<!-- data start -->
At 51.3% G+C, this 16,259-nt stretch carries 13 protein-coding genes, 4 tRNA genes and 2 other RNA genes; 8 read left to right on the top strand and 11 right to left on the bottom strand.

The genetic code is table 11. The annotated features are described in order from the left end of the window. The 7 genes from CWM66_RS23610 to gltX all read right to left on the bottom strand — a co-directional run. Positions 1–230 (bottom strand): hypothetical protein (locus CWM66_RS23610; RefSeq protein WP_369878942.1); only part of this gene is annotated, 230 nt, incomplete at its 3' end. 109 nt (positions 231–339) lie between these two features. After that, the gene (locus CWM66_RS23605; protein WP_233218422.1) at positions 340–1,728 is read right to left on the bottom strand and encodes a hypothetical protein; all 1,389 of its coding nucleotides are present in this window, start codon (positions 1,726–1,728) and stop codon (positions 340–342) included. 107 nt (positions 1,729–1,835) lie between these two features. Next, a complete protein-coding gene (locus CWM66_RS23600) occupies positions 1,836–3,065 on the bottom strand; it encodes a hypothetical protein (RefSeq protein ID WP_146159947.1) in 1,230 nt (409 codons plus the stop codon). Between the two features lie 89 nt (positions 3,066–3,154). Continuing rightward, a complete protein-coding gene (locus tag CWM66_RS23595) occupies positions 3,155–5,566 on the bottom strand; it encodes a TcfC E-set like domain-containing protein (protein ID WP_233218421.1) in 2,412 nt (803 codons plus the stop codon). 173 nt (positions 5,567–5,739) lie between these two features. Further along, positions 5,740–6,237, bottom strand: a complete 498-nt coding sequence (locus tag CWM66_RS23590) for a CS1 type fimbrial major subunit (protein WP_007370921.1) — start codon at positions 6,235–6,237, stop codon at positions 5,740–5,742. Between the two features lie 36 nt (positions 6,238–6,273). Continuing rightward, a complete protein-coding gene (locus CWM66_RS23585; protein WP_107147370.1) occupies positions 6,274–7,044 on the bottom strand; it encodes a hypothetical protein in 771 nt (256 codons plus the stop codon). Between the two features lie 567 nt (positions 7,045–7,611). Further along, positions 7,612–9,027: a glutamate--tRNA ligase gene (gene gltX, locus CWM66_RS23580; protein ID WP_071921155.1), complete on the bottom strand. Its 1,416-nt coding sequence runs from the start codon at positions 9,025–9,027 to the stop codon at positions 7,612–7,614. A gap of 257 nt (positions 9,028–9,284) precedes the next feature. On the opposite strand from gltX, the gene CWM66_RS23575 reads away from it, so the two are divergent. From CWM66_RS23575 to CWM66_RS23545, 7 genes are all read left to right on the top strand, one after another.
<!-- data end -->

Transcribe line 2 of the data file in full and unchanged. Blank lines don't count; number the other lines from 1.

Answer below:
The genetic code is table 11. The annotated features are described in order from the left end of the window. The 7 genes from CWM66_RS23610 to gltX all read right to left on the bottom strand — a co-directional run. Positions 1–230 (bottom strand): hypothetical protein (locus CWM66_RS23610; RefSeq protein WP_369878942.1); only part of this gene is annotated, 230 nt, incomplete at its 3' end. 109 nt (positions 231–339) lie between these two features. After that, the gene (locus CWM66_RS23605; protein WP_233218422.1) at positions 340–1,728 is read right to left on the bottom strand and encodes a hypothetical protein; all 1,389 of its coding nucleotides are present in this window, start codon (positions 1,726–1,728) and stop codon (positions 340–342) included. 107 nt (positions 1,729–1,835) lie between these two features. Next, a complete protein-coding gene (locus CWM66_RS23600) occupies positions 1,836–3,065 on the bottom strand; it encodes a hypothetical protein (RefSeq protein ID WP_146159947.1) in 1,230 nt (409 codons plus the stop codon). Between the two features lie 89 nt (positions 3,066–3,154). Continuing rightward, a complete protein-coding gene (locus tag CWM66_RS23595) occupies positions 3,155–5,566 on the bottom strand; it encodes a TcfC E-set like domain-containing protein (protein ID WP_233218421.1) in 2,412 nt (803 codons plus the stop codon). 173 nt (positions 5,567–5,739) lie between these two features. Further along, positions 5,740–6,237, bottom strand: a complete 498-nt coding sequence (locus tag CWM66_RS23590) for a CS1 type fimbrial major subunit (protein WP_007370921.1) — start codon at positions 6,235–6,237, stop codon at positions 5,740–5,742. Between the two features lie 36 nt (positions 6,238–6,273). Continuing rightward, a complete protein-coding gene (locus CWM66_RS23585; protein WP_107147370.1) occupies positions 6,274–7,044 on the bottom strand; it encodes a hypothetical protein in 771 nt (256 codons plus the stop codon). Between the two features lie 567 nt (positions 7,045–7,611). Further along, positions 7,612–9,027: a glutamate--tRNA ligase gene (gene gltX, locus CWM66_RS23580; protein ID WP_071921155.1), complete on the bottom strand. Its 1,416-nt coding sequence runs from the start codon at positions 9,025–9,027 to the stop codon at positions 7,612–7,614. A gap of 257 nt (positions 9,028–9,284) precedes the next feature. On the opposite strand from gltX, the gene CWM66_RS23575 reads away from it, so the two are divergent. From CWM66_RS23575 to CWM66_RS23545, 7 genes are all read left to right on the top strand, one after another.